Quebec Launches Anti-Bullying Campaign in Wake of Teen Gay Suicide
Unconnected but in the direct wake of another tragic gay teen suicide, that of Jamie Hubley in Ottawa, the Canadian province of Québec has just announced a massive anti-gay bullying campaign.
It is part of a C$7 million funded anti-homophobia initiative announced in May.
Québec Justice minister Jean-Marc Fournier said money will be shared among agencies working to protect the rights of LGBT people. The campaign will focus on demystifying LGBT people within the community and ensuring they are treated fairly at school, work and society at large.
“We’ve increased the budget to multiply their activities, and thus curb the phenomenon of homophobia,” Fournier said.
The Action Plan to Fight Against Homophobia [PDF] announced in May provides grants for projects involving up to two years and for amounts of up to $ 50,000 per year.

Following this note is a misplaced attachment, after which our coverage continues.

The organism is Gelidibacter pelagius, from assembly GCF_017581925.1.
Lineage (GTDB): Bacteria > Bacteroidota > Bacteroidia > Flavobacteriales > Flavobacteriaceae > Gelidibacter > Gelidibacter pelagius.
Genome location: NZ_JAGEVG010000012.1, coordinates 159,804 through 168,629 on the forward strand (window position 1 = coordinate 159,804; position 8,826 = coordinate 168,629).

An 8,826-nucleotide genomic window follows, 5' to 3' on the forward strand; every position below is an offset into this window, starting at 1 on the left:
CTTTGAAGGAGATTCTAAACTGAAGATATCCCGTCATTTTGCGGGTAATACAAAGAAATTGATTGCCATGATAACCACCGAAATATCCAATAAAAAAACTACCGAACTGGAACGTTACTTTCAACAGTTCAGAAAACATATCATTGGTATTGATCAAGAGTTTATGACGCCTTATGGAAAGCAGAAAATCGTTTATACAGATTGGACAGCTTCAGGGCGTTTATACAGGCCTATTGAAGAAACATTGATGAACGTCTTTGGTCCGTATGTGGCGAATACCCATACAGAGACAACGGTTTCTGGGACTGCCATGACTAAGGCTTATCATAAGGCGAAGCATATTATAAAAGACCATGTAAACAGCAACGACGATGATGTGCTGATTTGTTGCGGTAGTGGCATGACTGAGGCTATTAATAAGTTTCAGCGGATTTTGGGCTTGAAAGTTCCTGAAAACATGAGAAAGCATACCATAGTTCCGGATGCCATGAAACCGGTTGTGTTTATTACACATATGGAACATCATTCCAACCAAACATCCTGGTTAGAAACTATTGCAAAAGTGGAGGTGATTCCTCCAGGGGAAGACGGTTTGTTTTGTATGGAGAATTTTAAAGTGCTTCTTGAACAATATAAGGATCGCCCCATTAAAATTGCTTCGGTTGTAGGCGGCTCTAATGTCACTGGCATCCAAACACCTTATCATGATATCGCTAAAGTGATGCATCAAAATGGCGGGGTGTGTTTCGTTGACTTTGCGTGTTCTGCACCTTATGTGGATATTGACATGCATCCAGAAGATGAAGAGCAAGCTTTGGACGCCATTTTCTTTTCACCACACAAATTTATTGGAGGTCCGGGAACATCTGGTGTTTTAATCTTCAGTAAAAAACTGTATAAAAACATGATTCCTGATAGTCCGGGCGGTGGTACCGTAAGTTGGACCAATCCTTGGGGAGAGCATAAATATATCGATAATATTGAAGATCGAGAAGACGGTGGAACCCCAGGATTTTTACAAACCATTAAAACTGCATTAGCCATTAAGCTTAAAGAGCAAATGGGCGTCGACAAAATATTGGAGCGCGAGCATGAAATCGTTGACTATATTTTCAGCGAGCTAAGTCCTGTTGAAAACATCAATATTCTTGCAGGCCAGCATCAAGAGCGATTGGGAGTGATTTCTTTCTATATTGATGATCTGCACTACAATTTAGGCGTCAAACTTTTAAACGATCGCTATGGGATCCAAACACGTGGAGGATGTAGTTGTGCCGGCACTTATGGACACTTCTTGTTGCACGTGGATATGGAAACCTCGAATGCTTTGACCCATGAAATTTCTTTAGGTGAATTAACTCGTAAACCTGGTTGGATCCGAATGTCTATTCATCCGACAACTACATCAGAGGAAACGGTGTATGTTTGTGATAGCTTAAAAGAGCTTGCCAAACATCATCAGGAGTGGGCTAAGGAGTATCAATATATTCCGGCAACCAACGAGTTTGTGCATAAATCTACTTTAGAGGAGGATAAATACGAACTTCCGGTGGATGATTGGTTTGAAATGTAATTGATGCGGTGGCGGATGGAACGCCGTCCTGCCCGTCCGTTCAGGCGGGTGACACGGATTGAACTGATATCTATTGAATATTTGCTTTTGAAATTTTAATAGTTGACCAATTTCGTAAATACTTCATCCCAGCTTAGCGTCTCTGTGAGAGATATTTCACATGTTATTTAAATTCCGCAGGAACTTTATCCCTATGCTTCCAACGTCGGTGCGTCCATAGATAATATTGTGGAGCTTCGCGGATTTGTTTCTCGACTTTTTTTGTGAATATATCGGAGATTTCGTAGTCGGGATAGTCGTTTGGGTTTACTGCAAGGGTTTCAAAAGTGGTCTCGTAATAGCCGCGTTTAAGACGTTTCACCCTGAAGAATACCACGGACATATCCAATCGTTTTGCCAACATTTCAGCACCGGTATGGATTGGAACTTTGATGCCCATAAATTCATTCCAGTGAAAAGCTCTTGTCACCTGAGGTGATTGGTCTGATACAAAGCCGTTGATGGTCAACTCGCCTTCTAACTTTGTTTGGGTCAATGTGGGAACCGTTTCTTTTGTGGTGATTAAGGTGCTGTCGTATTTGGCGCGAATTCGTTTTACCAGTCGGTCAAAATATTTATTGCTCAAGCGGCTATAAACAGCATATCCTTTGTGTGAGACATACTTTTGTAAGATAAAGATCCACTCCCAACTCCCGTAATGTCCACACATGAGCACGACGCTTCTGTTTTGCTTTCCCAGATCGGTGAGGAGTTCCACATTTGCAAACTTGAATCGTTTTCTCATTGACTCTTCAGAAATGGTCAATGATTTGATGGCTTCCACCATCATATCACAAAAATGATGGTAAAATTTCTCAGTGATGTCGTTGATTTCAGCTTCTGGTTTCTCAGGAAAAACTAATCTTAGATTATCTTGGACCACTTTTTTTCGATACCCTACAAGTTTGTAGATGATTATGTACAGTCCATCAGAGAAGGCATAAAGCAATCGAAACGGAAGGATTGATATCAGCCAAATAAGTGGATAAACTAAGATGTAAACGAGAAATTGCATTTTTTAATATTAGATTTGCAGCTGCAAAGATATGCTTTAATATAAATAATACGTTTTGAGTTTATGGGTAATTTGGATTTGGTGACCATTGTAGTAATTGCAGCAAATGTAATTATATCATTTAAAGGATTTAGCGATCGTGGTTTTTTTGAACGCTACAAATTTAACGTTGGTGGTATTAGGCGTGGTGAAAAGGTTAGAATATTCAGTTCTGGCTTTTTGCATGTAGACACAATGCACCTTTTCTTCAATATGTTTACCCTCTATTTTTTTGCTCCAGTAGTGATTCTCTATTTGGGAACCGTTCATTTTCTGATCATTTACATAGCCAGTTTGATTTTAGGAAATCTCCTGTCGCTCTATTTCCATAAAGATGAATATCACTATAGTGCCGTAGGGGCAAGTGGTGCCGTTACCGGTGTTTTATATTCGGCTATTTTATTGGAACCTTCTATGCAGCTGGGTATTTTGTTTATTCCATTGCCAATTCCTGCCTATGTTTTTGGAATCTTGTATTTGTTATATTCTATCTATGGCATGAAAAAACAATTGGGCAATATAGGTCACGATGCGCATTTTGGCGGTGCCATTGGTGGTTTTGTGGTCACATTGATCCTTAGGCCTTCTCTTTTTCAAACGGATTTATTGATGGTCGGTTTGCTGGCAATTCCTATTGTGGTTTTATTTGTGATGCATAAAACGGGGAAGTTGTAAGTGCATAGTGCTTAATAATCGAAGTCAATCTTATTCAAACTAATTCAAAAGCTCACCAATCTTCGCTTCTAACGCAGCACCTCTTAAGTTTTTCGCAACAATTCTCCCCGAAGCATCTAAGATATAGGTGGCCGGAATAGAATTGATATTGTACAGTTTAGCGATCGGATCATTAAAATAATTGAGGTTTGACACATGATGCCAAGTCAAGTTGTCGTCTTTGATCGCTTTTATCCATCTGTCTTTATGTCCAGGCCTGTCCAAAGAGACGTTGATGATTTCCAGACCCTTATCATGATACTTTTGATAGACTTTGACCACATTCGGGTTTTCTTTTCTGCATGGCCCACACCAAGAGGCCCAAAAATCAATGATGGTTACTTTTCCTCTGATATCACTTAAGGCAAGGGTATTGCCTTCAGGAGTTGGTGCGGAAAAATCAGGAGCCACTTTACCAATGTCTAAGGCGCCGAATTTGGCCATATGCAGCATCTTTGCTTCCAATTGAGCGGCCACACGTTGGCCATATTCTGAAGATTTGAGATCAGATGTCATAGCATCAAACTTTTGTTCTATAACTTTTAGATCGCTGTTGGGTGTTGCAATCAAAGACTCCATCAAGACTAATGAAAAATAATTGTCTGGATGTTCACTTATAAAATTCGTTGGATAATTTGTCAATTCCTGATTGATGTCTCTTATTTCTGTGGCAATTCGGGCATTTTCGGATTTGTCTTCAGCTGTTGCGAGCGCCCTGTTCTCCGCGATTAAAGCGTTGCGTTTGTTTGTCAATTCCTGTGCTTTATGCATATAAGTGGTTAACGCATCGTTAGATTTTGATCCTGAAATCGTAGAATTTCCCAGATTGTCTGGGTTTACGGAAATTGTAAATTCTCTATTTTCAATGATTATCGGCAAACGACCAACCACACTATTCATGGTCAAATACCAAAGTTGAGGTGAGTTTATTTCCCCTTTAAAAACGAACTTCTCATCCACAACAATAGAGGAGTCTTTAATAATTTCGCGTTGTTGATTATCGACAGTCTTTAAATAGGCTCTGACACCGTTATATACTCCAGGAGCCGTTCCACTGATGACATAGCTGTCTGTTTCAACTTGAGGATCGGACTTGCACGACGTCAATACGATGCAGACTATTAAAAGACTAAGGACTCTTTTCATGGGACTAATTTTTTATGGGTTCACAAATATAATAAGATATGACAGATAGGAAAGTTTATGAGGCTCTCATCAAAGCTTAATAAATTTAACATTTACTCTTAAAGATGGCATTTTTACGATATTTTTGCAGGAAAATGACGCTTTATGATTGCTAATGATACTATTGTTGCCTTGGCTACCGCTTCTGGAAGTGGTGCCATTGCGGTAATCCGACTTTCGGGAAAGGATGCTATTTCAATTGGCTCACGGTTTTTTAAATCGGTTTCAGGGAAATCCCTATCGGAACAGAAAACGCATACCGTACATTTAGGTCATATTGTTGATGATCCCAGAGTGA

Project objectives are:
- demystifying the realities of the various identities and sexual orientations;
- strengthening the full recognition of LGBT rights;
- encourage the development of methods and tools for screening, prevention and intervention to promote well-being of LGBT people.
“We must acknowledge these concrete gesture of our government that will allow us to consolidate and protect the gains. But more importantly, we will ensure that actions are undertaken in all regions of Quebec with local people, young and old and ‘diverse cultural backgrounds’, because we have still a huge job to do.”
The Minister of Justice considers liaison between the LGBT community groups crucial.
“Since the agencies working with sexual minorities are doing invaluable work every day and have invaluable expertise in the field of sexual diversity, I am committed to working with them. The success of the fight against homophobia depends on the sum of the shares of each organization,” Fournier says.
The coordinator, Mr. Roger Noel, of the Office of Fight Against Homophobia, was chosen among others for his extensive experience in the struggle against homophobia in government.
Fierté Montréal Parade picture Jonathan Hinkle